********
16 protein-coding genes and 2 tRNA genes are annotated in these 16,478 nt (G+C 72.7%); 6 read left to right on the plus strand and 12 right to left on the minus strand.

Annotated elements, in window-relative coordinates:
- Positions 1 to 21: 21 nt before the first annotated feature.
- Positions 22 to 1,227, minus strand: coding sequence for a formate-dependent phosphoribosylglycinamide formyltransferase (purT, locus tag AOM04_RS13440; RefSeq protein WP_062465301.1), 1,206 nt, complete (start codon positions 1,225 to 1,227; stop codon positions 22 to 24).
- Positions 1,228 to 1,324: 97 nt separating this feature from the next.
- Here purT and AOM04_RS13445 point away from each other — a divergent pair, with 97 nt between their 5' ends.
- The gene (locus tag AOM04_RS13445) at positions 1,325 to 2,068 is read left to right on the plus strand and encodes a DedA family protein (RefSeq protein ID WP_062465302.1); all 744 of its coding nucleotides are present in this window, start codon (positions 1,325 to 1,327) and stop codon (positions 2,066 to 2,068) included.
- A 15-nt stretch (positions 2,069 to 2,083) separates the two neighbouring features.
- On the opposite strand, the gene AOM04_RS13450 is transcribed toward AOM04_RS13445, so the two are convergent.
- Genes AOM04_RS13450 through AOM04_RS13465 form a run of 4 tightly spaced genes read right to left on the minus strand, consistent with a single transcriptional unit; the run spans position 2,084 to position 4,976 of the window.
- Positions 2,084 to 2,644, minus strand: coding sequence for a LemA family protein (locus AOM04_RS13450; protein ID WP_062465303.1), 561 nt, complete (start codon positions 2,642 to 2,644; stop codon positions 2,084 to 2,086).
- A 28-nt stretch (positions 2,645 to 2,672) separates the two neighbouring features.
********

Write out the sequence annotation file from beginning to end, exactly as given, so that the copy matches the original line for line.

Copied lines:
16 protein-coding genes and 2 tRNA genes are annotated in these 16,478 nt (G+C 72.7%); 6 read left to right on the plus strand and 12 right to left on the minus strand.

Annotated elements, in window-relative coordinates:
- Positions 1 to 21: 21 nt before the first annotated feature.
- Positions 22 to 1,227, minus strand: coding sequence for a formate-dependent phosphoribosylglycinamide formyltransferase (purT, locus tag AOM04_RS13440; RefSeq protein WP_062465301.1), 1,206 nt, complete (start codon positions 1,225 to 1,227; stop codon positions 22 to 24).
- Positions 1,228 to 1,324: 97 nt separating this feature from the next.
- Here purT and AOM04_RS13445 point away from each other — a divergent pair, with 97 nt between their 5' ends.
- The gene (locus tag AOM04_RS13445) at positions 1,325 to 2,068 is read left to right on the plus strand and encodes a DedA family protein (RefSeq protein ID WP_062465302.1); all 744 of its coding nucleotides are present in this window, start codon (positions 1,325 to 1,327) and stop codon (positions 2,066 to 2,068) included.
- A 15-nt stretch (positions 2,069 to 2,083) separates the two neighbouring features.
- On the opposite strand, the gene AOM04_RS13450 is transcribed toward AOM04_RS13445, so the two are convergent.
- Genes AOM04_RS13450 through AOM04_RS13465 form a run of 4 tightly spaced genes read right to left on the minus strand, consistent with a single transcriptional unit; the run spans position 2,084 to position 4,976 of the window.
- Positions 2,084 to 2,644, minus strand: coding sequence for a LemA family protein (locus AOM04_RS13450; protein ID WP_062465303.1), 561 nt, complete (start codon positions 2,642 to 2,644; stop codon positions 2,084 to 2,086).
- A 28-nt stretch (positions 2,645 to 2,672) separates the two neighbouring features.